Lua Classes With Metatable

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This page shows how to implement classes in Lua using metatables. The examples below work in both Lua 5.0 and 5.1.

Lua has matured from an application extension language into a wonderfully flexible scripting language. Lua 5.0 is not an object oriented language like Java or Ruby. Instead, Lua gives you the ability to implement classes however you wish. This is both a bonus and a bane. Power users love the freedom, but newbies are sometimes baffled.

Metatables are Lua's way of adding magic to tables. Let us assume that t is a regular table like so:

Lua 5.0.3  Copyright (C) 1994-2006 Tecgraf, PUC-Rio
> t = { 11, 22, 33, you='one', me='two' }
> table.foreach(t,print)
1       11
2       22
3       33
me      two
you     one
> 
> = t[2]
22
> = t.me
two
> = t.fred
nil

Indexing the table with a valid index returns the value stored at that index.

Indexing the table with an undefined index returns nil. If we add some magic, we can try indexing another table instead of returning nil. We can even provide our own function to handle the undefined indexes however we wish.

These functions that customize certain Lua behaviour were called fallbacks in the first versions of Lua. In Lua 4.0 they were called tag methods. Now in Lua 5.0 (thanks largely to Edgar Toernig) these function are called metamethods and they are stored in tables called metatables.

The behaviours that we can customize have special names and are referred to as events. Adding a new index to a table is called the newindex event. Attempting to read an undefined index from a table is called the index event.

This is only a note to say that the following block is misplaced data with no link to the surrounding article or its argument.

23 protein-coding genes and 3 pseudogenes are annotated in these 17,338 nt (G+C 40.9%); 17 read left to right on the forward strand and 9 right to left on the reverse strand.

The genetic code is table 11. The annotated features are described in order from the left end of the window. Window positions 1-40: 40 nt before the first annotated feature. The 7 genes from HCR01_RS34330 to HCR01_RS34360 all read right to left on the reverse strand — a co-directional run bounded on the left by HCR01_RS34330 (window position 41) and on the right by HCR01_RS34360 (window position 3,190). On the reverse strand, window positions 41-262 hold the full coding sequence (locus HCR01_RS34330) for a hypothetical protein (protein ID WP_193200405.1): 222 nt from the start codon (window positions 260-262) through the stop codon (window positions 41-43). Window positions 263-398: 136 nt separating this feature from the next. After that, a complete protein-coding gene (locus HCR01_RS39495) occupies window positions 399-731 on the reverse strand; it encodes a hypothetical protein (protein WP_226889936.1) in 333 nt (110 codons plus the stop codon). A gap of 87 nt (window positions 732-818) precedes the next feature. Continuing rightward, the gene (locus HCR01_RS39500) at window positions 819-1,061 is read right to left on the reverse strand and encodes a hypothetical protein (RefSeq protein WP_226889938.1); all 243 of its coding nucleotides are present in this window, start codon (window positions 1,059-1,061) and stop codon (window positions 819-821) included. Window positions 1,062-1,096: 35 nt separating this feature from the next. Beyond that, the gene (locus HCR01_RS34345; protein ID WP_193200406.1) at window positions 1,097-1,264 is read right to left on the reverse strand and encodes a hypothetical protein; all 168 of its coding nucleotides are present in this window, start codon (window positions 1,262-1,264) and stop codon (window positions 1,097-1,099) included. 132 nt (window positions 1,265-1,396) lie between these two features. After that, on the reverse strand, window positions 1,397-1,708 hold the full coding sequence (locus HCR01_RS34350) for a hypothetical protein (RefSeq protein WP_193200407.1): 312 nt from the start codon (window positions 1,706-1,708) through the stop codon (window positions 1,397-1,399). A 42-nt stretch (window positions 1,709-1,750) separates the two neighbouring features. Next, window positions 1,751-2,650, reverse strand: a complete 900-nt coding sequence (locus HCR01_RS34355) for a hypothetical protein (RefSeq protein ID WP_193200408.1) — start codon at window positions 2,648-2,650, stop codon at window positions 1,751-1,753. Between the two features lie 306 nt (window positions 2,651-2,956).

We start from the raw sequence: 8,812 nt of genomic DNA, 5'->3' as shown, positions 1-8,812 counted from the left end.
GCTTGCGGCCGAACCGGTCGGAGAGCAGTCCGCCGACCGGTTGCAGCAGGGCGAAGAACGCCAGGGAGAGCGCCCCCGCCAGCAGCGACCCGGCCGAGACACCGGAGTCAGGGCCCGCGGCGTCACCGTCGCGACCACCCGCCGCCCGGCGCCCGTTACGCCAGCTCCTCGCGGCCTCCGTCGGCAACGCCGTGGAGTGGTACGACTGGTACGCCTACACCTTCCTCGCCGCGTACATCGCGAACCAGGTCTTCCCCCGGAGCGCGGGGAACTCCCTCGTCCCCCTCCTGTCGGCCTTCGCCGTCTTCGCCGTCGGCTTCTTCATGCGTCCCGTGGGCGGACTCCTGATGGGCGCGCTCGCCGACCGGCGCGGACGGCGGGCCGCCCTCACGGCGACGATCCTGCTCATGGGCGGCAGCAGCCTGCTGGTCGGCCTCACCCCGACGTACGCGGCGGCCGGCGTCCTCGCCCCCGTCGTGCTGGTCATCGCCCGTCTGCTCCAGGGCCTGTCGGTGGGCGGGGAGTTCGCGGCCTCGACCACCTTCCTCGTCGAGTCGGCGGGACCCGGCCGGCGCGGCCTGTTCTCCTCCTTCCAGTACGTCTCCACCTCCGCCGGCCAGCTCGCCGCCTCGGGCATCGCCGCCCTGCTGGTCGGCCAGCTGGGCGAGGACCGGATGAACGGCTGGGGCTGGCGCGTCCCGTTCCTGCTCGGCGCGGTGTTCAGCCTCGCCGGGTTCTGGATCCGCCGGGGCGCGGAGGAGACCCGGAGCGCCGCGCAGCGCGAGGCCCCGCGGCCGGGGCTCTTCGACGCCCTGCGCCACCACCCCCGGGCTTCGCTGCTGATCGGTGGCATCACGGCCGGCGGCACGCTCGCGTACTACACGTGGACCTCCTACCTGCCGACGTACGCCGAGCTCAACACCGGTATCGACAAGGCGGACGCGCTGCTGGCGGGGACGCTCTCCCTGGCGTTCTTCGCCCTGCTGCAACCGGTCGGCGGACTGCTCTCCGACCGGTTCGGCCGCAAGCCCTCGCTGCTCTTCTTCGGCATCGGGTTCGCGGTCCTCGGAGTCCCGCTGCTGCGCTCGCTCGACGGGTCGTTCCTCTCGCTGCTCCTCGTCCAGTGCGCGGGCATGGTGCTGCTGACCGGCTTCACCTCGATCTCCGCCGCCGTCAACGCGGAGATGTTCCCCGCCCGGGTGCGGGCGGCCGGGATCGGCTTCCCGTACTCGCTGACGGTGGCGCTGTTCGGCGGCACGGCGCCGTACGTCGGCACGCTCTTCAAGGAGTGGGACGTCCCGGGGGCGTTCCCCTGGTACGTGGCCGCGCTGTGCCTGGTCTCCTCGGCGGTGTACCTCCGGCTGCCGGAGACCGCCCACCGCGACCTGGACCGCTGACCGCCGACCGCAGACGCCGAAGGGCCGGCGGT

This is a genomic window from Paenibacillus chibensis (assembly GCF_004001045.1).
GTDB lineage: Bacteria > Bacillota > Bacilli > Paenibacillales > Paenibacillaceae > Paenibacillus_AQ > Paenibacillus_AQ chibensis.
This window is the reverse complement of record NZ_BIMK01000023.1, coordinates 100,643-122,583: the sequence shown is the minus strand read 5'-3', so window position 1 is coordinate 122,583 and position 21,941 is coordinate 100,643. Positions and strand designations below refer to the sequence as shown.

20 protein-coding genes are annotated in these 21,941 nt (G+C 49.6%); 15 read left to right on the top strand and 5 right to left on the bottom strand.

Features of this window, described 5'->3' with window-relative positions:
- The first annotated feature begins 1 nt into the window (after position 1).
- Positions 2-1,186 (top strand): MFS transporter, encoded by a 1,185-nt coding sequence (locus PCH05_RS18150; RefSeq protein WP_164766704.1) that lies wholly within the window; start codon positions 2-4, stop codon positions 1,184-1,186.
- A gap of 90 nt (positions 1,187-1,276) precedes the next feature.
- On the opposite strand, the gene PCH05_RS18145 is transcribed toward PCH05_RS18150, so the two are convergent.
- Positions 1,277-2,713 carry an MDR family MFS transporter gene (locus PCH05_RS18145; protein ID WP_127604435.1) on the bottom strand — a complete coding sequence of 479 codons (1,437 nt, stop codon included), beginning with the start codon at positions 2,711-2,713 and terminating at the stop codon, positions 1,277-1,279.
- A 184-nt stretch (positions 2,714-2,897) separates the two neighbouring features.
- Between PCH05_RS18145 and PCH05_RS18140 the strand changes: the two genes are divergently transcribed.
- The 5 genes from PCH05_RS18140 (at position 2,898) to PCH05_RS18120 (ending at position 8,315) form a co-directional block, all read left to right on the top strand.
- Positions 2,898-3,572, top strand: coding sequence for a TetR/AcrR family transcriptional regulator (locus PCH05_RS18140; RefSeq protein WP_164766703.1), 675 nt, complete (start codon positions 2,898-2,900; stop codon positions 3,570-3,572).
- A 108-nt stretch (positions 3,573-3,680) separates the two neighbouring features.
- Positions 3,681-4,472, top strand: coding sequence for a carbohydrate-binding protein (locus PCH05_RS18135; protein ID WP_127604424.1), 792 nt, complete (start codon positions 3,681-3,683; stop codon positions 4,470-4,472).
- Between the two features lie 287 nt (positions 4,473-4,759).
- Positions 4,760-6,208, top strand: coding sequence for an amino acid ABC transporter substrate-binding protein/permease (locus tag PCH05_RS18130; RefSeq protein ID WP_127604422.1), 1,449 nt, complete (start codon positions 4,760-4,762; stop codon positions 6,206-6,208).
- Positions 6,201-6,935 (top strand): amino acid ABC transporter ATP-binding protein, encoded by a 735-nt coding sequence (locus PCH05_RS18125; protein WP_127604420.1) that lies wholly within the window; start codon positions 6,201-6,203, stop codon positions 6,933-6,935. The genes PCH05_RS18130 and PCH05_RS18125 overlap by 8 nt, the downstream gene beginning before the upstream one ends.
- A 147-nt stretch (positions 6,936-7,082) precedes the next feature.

To see what happens when we access an undefined index, lets print out the arguments which are passed to the metamethod for the index event.

Lua 5.0.3  Copyright (C) 1994-2006 Tecgraf, PUC-Rio
> t = { 11, 22, 33, you='one', me='two' }
> mt = { __index = print }
> = t.you 
one
> = t.fred
nil
> setmetatable(t, mt)
> x = t.fred
table: 0x8075e80        fred
> = x
nil
> = t
table: 0x8075e80
> 

Notice that the first argument is the table t and the second argument is the index fred.

If we do the same for the newindex event, we see that there is a third argument which is the new value to be stored at the index.

Lua 5.0.3  Copyright (C) 1994-2006 Tecgraf, PUC-Rio
> t = { 11, 22, 33, you='one', me='two' }
> mt = { __newindex = print }
> setmetatable(t, mt)
> t[4] = 'rat'
table: 0x8075e80        4       rat
> 

As mentioned earlier, we can specify a table instead of a function, and that table will be accessed instead.

Lua 5.0.3  Copyright (C) 1994-2006 Tecgraf, PUC-Rio
> t = { 11, 22, 33, you='one', me='two' }
> s = { }
> mt = { __newindex = s, __index = _G }
> setmetatable(t, mt)
> = t.you
one
> x = 'wow'
> = t.x
wow
> t[5] = 99
> table.foreach(s, print)
5       99
> 

The following shows how to implement a class of vectors. We have one table for the methods, and one metatable. There is an additional table for each object. All object share the same table of methods and the same metatable.

Remember that v1:mag() is like v1.mag(v1), so Lua tries to lookup mag in v1, which will trigger the index event, which then lookups mag in the table Vector.

Lua 5.0.3  Copyright (C) 1994-2006 Tecgraf, PUC-Rio
> Vector = {}